“Every time I’ve been here it seems like the staff are having fun–”
“They get along, they like each other. That’s an appealing prospect to me, yeah.”
I later came to understand the look I was given had a name: the hairy eyeball. Nonetheless, the morning manager informed me that all applicants for the position had to go through an “audition” to be compensated with a free breakfast voucher. Did I have an hour right then, or would I like to come back another day? If I’d had any sense (and a sense of humor) I’d have laughed all the way down the block. Instead I said I was free, show me my apron.
The dishwasher was a standard Hobart machine jammed into a crooked corner near the back door. The staging area on either side had been shorted to fit the tight quarters, leaving the dish racks hanging partly off the ends. You had to load from the side near the washer to keep it heavy enough to stay balanced while you loaded the rest of the rack, and when it came out the other side you had to spin it sideways to keep it balanced enough to unload. Dirty dishes came in bins that needed to be emptied so they could be used by the bussers, usually stacked on the floor near the staging area. Clean dishes were placed on an open rack available on the opposite side by the cooks. And while a restaurant kitchen will have more cutlery and crockery than a large household, the fact is that this place didn’t have enough for the amount of business it did.
Which is to say that dishes left the kitchen as fast as the dishwasher could get them clean and to the cooks.
Entering the dishwash area the staff dishwasher asked me if I’d seen this type of dishwasher before (I had) and pointed out the placement of key items and then left out the back door. Instantly dishes came flying in and the cook was demanding specific platters. Breaking dishes or glassware is how not to get a dishwashing job but taking the time to carefully load the racks and run them through their 2 minute cycles wasn’t working. Steaming hot sanitized plates had to be stacked and slid toward the cooks with the hoe that, like a mug of beer flying down a bar, they would stop short of the edge and land on the floor.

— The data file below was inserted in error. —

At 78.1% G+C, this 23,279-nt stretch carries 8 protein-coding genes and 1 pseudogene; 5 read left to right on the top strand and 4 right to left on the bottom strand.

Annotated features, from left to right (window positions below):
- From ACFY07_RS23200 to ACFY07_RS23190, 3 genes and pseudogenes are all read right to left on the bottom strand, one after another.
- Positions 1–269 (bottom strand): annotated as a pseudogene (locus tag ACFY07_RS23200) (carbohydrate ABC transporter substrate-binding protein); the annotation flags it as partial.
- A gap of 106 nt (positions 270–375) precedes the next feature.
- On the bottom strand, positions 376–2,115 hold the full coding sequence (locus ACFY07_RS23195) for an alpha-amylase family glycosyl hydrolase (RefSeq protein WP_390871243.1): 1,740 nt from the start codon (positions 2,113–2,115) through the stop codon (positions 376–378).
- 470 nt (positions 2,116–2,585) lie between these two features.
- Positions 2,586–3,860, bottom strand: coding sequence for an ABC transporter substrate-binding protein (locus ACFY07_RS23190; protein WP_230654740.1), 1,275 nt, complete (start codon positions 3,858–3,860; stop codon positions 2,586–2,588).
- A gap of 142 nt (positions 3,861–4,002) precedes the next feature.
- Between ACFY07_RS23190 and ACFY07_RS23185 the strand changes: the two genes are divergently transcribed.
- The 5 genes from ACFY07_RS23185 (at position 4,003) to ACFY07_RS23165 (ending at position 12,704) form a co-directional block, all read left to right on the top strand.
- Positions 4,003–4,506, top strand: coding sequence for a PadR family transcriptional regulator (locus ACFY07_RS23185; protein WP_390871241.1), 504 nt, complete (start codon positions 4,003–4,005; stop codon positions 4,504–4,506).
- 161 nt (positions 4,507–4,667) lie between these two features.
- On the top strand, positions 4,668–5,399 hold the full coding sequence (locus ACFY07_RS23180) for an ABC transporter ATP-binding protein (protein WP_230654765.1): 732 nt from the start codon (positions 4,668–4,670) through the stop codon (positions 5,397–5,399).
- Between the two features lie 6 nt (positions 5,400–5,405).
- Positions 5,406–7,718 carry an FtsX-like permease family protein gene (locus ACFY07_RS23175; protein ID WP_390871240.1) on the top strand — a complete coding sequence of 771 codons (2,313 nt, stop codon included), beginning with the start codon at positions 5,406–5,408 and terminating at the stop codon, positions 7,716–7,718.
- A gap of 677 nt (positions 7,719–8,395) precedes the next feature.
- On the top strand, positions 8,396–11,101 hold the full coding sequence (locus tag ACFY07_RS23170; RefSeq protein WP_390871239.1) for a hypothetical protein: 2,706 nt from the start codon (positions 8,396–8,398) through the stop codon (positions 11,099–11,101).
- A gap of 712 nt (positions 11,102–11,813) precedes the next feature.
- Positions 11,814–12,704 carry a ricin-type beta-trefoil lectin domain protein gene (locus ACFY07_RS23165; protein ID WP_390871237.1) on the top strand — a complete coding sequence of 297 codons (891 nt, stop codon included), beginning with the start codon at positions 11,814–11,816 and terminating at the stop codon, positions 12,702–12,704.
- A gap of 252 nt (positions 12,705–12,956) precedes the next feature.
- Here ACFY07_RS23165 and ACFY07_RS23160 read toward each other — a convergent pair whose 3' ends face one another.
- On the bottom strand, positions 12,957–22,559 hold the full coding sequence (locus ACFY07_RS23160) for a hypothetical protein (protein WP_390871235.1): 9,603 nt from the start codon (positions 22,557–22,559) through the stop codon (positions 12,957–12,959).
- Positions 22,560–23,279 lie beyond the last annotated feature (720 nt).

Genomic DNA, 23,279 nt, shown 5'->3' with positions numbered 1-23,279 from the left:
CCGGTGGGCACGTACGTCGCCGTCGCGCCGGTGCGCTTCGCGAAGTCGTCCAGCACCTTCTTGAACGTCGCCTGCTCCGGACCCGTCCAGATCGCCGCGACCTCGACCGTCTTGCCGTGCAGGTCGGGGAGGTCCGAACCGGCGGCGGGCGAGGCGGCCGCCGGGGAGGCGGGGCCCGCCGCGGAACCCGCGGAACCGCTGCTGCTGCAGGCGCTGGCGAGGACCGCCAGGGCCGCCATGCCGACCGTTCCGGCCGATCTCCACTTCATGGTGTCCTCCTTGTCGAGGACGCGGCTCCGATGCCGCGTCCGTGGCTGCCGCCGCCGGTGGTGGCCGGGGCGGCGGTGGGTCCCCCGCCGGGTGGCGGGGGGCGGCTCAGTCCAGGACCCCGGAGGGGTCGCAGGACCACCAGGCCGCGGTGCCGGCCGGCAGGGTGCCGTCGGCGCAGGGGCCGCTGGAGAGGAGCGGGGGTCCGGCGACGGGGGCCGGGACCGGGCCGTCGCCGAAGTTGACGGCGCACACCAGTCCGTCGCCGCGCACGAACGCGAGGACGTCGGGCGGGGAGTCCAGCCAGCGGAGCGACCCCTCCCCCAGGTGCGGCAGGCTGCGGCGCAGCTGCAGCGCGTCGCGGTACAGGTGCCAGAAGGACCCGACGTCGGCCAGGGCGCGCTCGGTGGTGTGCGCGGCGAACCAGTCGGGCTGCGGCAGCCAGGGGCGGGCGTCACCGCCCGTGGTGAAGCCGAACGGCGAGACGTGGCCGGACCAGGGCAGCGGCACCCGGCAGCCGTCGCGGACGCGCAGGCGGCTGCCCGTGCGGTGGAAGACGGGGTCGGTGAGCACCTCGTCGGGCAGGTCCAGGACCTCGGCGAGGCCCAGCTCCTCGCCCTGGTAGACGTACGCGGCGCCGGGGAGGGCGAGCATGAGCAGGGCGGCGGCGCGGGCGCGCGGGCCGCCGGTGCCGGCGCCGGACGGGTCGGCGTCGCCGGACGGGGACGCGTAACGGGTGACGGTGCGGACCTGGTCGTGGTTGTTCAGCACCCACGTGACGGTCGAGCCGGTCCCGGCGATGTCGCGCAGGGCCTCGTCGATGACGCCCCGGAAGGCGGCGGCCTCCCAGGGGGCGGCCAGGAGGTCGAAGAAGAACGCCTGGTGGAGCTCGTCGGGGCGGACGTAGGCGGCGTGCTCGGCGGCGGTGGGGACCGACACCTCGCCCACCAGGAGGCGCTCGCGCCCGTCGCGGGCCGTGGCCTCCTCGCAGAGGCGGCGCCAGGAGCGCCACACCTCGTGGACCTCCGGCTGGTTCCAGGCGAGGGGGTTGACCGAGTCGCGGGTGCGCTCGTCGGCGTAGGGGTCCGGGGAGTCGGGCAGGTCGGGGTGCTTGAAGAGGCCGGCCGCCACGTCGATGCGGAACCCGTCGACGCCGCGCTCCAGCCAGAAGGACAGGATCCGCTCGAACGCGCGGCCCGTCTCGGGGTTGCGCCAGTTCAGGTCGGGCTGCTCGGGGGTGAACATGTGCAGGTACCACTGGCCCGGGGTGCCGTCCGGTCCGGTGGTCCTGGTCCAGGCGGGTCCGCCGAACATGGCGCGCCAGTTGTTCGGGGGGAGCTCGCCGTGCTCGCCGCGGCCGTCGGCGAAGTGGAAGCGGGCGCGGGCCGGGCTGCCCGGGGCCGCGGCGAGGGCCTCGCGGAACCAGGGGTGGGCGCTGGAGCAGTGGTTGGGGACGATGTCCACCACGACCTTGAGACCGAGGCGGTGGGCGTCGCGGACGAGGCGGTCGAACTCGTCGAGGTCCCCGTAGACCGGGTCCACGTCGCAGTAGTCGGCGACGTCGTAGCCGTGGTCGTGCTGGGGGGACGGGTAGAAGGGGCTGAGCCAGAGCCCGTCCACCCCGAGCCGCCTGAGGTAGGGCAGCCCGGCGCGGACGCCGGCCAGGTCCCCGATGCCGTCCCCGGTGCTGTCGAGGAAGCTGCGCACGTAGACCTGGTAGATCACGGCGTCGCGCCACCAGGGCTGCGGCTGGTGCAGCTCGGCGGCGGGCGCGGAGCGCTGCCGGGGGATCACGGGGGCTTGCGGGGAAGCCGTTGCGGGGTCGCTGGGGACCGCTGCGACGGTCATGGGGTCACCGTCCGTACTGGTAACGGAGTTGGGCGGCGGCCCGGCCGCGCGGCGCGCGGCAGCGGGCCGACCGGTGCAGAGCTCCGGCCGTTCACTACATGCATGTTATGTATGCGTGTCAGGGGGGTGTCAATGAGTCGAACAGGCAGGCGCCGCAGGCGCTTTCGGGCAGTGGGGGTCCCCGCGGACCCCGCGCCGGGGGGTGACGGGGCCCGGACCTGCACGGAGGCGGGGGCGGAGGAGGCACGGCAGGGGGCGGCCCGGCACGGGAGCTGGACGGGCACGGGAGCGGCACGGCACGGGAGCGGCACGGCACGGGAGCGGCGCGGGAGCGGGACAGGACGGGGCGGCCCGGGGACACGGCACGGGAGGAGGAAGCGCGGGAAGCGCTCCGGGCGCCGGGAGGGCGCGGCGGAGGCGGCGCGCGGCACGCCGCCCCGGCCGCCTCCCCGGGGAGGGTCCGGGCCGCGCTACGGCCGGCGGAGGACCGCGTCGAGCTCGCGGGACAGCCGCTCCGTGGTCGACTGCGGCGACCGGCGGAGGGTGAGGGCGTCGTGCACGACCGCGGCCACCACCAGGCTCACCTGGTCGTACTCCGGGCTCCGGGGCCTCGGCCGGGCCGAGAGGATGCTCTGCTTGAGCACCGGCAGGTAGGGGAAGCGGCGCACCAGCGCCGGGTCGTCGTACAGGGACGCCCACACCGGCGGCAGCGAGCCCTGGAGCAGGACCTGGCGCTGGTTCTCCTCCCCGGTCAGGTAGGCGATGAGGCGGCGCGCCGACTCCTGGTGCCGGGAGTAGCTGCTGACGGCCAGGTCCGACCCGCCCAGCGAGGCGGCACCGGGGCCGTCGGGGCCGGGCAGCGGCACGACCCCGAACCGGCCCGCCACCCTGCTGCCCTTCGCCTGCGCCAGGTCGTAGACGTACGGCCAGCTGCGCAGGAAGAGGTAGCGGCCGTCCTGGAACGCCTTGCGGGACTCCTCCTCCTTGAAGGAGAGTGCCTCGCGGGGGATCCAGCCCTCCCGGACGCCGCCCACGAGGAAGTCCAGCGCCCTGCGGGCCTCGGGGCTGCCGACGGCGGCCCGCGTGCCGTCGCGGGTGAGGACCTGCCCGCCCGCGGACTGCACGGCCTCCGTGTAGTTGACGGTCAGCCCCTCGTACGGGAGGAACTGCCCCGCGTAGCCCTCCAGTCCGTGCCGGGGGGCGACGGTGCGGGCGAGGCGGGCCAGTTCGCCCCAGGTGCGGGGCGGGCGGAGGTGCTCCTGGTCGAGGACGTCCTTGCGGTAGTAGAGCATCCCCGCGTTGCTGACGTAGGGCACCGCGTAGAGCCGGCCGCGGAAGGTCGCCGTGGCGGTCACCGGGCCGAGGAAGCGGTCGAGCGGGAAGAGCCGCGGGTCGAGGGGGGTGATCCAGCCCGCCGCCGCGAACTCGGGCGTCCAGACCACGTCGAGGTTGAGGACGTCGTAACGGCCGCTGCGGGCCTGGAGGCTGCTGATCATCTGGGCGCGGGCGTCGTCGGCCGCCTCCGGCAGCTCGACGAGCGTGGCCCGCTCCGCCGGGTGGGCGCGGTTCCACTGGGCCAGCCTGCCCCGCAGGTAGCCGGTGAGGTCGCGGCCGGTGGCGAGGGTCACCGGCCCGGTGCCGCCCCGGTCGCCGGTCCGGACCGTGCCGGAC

Everyone needed me to do something right then, or five minutes ago, and the whole time I was trying to keep up and wondering why I kept bothering? I had pride and a work ethic and I let those foolish things prevent me from walking out on what was clearly an asinine situation.
At the end of the hour the dishwasher magically returned, put on his apron and within a minute restored order to the chaos I had created. It’s all about flow, and knowing the specific flow of a particular kitchen, and I didn’t get it. The woman who interviewed me smiled as she handed me my meal voucher, letting me know they would call within the week.
They never called, I didn’t care, and I didn’t use the meal voucher.
I don’t think I’ve had many occasions to write a personal essay since then — maybe less than half a dozen — but every time I need to write one I can’t help but think about the Buttercup Bakery & Restaurant question, about what is fundamentally wrong with the world. Despite my youth and haste, I was right all those years ago. The world has lost its sense of humor. And every interview I do, no matter which side of the desk I’m on, no matter what the circumstance, I’m always looking to see if the person I’m talking to would agree with my answer to that question.
If they don’t, I walk. I’ve learned my lesson.